The year-end 2016 FEC reports are out, providing a first look at the beginning cash-on-hand balances for Senate incumbents up for re-election in 2018. While these numbers are hardly determinant of the outcome of races that will occur 20 months from now, they do shed some light as to how much thought and early preparation have gone into a re-election bid.
GOP Rep. Tom Price's confirmation as HHS secretary sets up an April special election in a wealthy, well-educated Atlanta seat President Trump carried by less than two points after Mitt Romney carried it by 23 points in 2012. And if Trump's approval rating ebbs into the spring, it could turn into the first test of Democrats' ability to compete on traditionally GOP turf where Trump has...
Many congressional Republicans who had town meetings over the last week or two have gotten an earful from constituents upset over the proposed repeal of the Affordable Care Act or President Trump’s immigration enforcement or both. Some of these highly unpleasant scenes don’t look too different from what congressional Democrats encountered back in 2009 and 2013, rocky years that preceded...
President Trump, as we know, is more transactional than ideological. He campaigned as the guy who could make the “best deals” – whether it’s free trade or the cost of concrete for the new border wall – without the pressure having to stay within the bounds of traditional republican orthodoxy. Forget about the “old way” of doing business, Trump was going to come to DC and rewrite the whole...
Congressional Republicans in general and the more conservative members in particular are already finding life in the president’s party a lot more complicated than it was when they could simply throw rocks at the Obama administration and hold hearings on Benghazi and Hillary Clinton’s emails.
Two things seem abundantly clear right now. First, President Trump’s agenda and priorities are exactly what he laid out in his boisterous campaign. No one should be surprised by what he is doing. Second, the divisions over Candidate Trump mirror the perceptions of President Trump. Despite the controversies of his early days in office, his backers have mainly held...
There’s been lots of uncertainty and confusion in these first three weeks of the Trump Administration. But one thing is quite clear: Trump is going to run his White House like he ran his campaign. That means a chaotic and conflict driven management style run by Trump’s gut instincts and a small group of advisors (many of whom are pitted against one another). It also means a reliance on issues...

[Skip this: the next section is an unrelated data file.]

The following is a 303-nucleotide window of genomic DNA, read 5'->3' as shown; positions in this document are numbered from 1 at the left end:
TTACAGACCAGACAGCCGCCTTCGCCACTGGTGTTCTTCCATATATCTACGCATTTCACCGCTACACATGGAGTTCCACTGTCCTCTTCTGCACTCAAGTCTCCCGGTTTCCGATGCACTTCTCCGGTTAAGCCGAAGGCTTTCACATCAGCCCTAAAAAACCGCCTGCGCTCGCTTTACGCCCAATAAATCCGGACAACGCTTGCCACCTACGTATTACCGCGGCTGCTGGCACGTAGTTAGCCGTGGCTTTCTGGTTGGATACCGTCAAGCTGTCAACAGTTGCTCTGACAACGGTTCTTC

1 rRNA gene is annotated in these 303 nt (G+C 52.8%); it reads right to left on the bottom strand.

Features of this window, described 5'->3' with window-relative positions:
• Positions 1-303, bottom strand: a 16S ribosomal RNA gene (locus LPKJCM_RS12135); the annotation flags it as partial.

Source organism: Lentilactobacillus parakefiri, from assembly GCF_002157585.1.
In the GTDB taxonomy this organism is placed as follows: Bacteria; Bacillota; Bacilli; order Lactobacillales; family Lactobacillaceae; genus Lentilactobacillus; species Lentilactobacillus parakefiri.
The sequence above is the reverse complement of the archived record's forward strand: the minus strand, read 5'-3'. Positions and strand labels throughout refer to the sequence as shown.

My face has yet to get accustomed to wincing umpteen times a day at what both sides are doing these days. Not having been on the line during Saturday’s phone call between President Trump and Australian Prime Minister Malcolm Turnbull, it’s hard to know exactly what happened, but it certainly appears that our newly minted president was something less than respectful...
House Republicans begin the 2018 cycle with a favorable map and plenty of structural and turnout advantages, as we detailed two weeks ago. However, history shows that fortunes can change in a hurry. And if the next 21 months of the Trump administration are much rockier than the last two weeks, the House could be in play in the midterms.
In 2014, a good political environment, a weakened Democratic President and several open Democratic-held seats in red states combined to give Senate Republicans a nine-seat gain and the majority. In 2016, the tables are turned. Republicans will defend 24 seats to just 10 for Democrats. Of those 24 seats, President Obama carried the states of five of them in 2012 by at least five points, and carried two more by one and three points. Neither party has been helped by open seats, particularly compared to the last three cycles. Democrats need five seats – or four if they retain the White House – to take back the majority. Wth two weeks before Election Day, Democrats appear to be on track to pick up between four and six seats.
The 2016 election resulted in a House breakdown of 240 Republicans and 194 Democrats, with one Louisiana seat headed to a December 10 runoff that is very likely to be won by a Republican. Democrats scored a net gain of six seats, a disappointing result for a party that had hoped to pick up more than 15 and cut the GOP's majority in half. Democrats' best hope for a majority in 2018 would be an unpopular President Donald Trump. But given Republicans' redistricting advantages and how well sorted-out the House has become, it could still be very difficult for Democrats to pick up the 24 seats they would need.
The 2016 cycle will host 12 gubernatorial contests, including the special election in Oregon. Democrats are defending eight seats to four for Republicans. The marquis contests will be the Democratic-held open seats in Missouri, New Hampshire and West Virginia, and in North Carolina where GOP Gov. Pat McCrory is seeking a second term. With so few seats on the ballot, neither party is likely to make significant gains or sustain big losses.
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Charlie Cook's Column
Two Special Elections Add Suspense to MidtermsApril 25, 2017
Two congressional special elections in as many weeks make clear that while the Republican Party is not in a free fall, things are not copacetic, either. Republican state Treasurer Ron Estes won last week’s special election in Kansas’s 4th District to fill the vacancy created by Mike Pompeo’s nomination to head the CIA, but his 5-point victory was far short of the...Read more »
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